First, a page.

African Violets are known for their velvet leaves and their beautiful deep purple, magenta, and white flowers. They are a beautiful addition to any window sill, but are notorious for being fickle and hard to care for.
My grandmother kept African violets in her home since I was a little girl, and she always said, “People think they are difficult because they just don’t know how to take care of them.”
On my recent trip to a nursery, I found a display of African violets that made my heart happy. They had all the different colors, and I thought that maybe I should get one so I could make my grandma proud. Of course, like most plants that you get from a nursery, there are some things you have to do once you get home to make sure that your newest purchase doesn’t die, like repotting the root bound plant so that it can grow adequately.
Repotting an African Violet
African violets do pretty well in small pots, but they do not do well when they are root bound. A good thing to do is to gently take the rootball out of the nursery plant and then gently work the roots loose from the soil and each other.
Example of a root bound plants
Once this is done, you can easily see how big the rootball of the violet is and can gage how big of a pot you will actually need. African violets like small pots as it encourages them to bloom, but it shouldn’t be so small that it can easily become root bound again. It is very important that when looking for a pot that you find one with a drainage hole at the bottom because African violets need to be watered from the bottom to protect the leaves of the plant and promote blooming. If you do not have any pots with a drainage hole, consider making a DIY pot with a leftover plastic cup or container that is big enough for your violet. All you need to do is cut a small hole no bigger than a dime in the bottom and you are ready to go!
The next important thing is to use the appropriate soil for your violet. I use violet potting soil that you can buy at any nursery or garden center. You can use regular potting soil, but the violet soil is specially formulated with the right nutrients and pH levels for your violet to grow relatively problem free.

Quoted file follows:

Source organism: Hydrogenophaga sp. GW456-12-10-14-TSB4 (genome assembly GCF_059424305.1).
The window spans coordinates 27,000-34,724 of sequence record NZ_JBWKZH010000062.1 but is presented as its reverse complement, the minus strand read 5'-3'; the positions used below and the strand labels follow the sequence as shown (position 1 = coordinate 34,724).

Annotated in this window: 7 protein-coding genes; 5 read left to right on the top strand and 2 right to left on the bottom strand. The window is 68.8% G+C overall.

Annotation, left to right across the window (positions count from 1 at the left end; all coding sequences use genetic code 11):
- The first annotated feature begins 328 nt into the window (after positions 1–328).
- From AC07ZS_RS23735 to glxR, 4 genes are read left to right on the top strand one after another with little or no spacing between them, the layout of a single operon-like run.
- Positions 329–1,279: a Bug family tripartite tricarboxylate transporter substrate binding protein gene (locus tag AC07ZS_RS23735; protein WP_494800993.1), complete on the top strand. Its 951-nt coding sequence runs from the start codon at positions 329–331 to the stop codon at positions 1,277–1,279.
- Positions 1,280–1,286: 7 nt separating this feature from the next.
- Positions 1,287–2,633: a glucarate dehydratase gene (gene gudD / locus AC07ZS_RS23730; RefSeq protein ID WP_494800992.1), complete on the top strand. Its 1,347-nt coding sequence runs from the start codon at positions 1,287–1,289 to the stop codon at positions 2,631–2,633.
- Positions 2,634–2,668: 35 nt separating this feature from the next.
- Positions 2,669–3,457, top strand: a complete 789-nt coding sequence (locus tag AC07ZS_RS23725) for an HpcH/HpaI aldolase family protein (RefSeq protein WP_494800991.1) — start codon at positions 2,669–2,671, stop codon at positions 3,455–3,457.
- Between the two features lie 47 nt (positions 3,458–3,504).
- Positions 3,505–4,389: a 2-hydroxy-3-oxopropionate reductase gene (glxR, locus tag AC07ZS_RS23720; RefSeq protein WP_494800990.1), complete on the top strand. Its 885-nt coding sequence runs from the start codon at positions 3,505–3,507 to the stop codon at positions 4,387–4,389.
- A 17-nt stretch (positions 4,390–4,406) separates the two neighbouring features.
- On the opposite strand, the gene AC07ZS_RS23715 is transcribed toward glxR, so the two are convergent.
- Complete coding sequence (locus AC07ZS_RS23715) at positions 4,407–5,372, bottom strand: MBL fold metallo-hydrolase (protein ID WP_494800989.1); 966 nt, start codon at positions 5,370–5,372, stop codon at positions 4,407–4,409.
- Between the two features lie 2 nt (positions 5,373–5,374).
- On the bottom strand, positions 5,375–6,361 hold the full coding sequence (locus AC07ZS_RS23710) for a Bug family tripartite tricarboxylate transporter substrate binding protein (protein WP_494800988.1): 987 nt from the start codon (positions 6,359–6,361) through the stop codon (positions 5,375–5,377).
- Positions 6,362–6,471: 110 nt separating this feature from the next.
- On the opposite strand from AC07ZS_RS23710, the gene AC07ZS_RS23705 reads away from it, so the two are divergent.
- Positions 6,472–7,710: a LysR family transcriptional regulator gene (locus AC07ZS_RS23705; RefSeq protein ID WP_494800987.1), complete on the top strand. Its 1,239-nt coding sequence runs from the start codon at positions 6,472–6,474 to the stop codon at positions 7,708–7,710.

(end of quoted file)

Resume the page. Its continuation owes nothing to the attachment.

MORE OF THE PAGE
When repotting, keep in mind that African violets enjoy loose soil. Do not pack the soil tightly. Repot your violet and wait at least 24 hours before watering in order to allow your plant to get over the initial shock of replanting.
Always use room temperature water that has been filtered (drinking water without any added minerals is usually great). Your pot with the drainage hole may need a tray to sit in so that watering is easier. Pour water into the tray and allow the water to soak into the soil from the bottom up (yes this does work, it’s called diffusion people). You can usually find special trays for this purpose in your nursery or garden center, but an old Tupperware container works just as well. Check on your violet 30 minutes later, if there is anymore standing water in the tray, you can dump it out.
Do not water from the top of the soil! If water gets onto the violets leaves they can be damaged and begin to rot which cannot be reversed.
In general, African Violets need just enough water to keep the soil moist, but never soggy. Too much water will leave your African Violets susceptible to such deadly pathogens as Pythium, Root Rot and Crown Rot. Overwatering can also cause denitrification, a condition which prevents plants from getting the nitrogen they need.
African violets love bright and indirect lighting. However they are known to do when they receive a lot of indirect light. If you place your violet in the windowsill, be sure to rotate the pot every so often to prevent the flower and leaves from reaching for the light. If you live somewhere where there are cold winters, make sure that you place your violet away from drafty windows, although some African violet plants have been known to be more resilient than others when it comes to the cold. If you see your violet reacting to the change in temperature, move the plant.
If you have an African violet that blooms and the flowers seem to begin to wilt and die, do not panic. This is natural for your violet to have blooms that wither and die. If you do nothing, the blooms will turn brown and begin to rot, which can lead to disease on your violet. To prevent this, just simply take some scissors and snip the bloom off your plant where it connects to the larger stem of the plant.
Don’t worry about losing a few flowers–a healthy plant in the proper environment is capable of blooming nearly continuously. It won’t be long before your violet is producing more!